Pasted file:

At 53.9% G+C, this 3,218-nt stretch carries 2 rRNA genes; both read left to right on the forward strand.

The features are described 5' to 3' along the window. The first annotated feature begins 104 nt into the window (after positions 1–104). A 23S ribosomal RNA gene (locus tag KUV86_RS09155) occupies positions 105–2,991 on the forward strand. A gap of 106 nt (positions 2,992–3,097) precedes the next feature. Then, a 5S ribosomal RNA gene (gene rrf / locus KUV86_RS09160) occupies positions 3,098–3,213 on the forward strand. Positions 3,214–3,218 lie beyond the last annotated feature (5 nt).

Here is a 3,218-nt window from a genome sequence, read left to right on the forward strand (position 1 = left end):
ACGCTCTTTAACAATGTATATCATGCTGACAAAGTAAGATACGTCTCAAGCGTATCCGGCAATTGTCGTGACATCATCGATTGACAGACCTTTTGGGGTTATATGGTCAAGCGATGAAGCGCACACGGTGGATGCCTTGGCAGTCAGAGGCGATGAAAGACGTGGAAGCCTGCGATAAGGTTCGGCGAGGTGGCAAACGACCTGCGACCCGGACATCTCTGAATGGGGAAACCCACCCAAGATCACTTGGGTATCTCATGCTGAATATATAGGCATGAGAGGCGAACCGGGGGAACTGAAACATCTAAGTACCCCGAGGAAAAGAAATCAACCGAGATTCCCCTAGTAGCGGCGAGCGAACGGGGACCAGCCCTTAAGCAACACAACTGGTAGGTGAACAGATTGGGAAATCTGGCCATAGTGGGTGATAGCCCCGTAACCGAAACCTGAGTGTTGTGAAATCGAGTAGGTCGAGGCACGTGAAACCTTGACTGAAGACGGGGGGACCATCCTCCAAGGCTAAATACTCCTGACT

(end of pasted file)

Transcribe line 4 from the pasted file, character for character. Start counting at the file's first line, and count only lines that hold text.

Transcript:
ACGCTCTTTAACAATGTATATCATGCTGACAAAGTAAGATACGTCTCAAGCGTATCCGGCAATTGTCGTGACATCATCGATTGACAGACCTTTTGGGGTTATATGGTCAAGCGATGAAGCGCACACGGTGGATGCCTTGGCAGTCAGAGGCGATGAAAGACGTGGAAGCCTGCGATAAGGTTCGGCGAGGTGGCAAACGACCTGCGACCCGGACATCTCTGAATGGGGAAACCCACCCAAGATCACTTGGGTATCTCATGCTGAATATATAGGCATGAGAGGCGAACCGGGGGAACTGAAACATCTAAGTACCCCGAGGAAAAGAAATCAACCGAGATTCCCCTAGTAGCGGCGAGCGAACGGGGACCAGCCCTTAAGCAACACAACTGGTAGGTGAACAGATTGGGAAATCTGGCCATAGTGGGTGATAGCCCCGTAACCGAAACCTGAGTGTTGTGAAATCGAGTAGGTCGAGGCACGTGAAACCTTGACTGAAGACGGGGGGACCATCCTCCAAGGCTAAATACTCCTGACT